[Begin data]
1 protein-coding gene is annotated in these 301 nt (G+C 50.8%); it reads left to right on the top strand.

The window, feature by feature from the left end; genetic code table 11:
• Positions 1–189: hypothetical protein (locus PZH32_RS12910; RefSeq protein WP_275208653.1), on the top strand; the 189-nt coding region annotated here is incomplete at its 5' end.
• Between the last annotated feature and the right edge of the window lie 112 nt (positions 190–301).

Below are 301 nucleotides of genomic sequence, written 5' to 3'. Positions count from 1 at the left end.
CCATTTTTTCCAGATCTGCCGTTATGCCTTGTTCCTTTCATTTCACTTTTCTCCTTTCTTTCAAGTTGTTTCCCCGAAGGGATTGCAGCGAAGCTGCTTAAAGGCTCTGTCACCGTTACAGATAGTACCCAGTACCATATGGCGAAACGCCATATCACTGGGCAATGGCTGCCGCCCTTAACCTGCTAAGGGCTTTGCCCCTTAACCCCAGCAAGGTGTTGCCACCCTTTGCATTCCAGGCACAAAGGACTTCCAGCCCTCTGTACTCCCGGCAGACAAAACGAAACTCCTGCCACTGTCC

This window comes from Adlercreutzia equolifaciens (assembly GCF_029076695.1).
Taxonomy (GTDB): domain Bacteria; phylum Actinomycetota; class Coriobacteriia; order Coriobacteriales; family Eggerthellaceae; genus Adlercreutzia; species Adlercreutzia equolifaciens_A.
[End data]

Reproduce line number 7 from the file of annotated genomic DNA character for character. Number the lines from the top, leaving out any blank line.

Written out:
This window comes from Adlercreutzia equolifaciens (assembly GCF_029076695.1).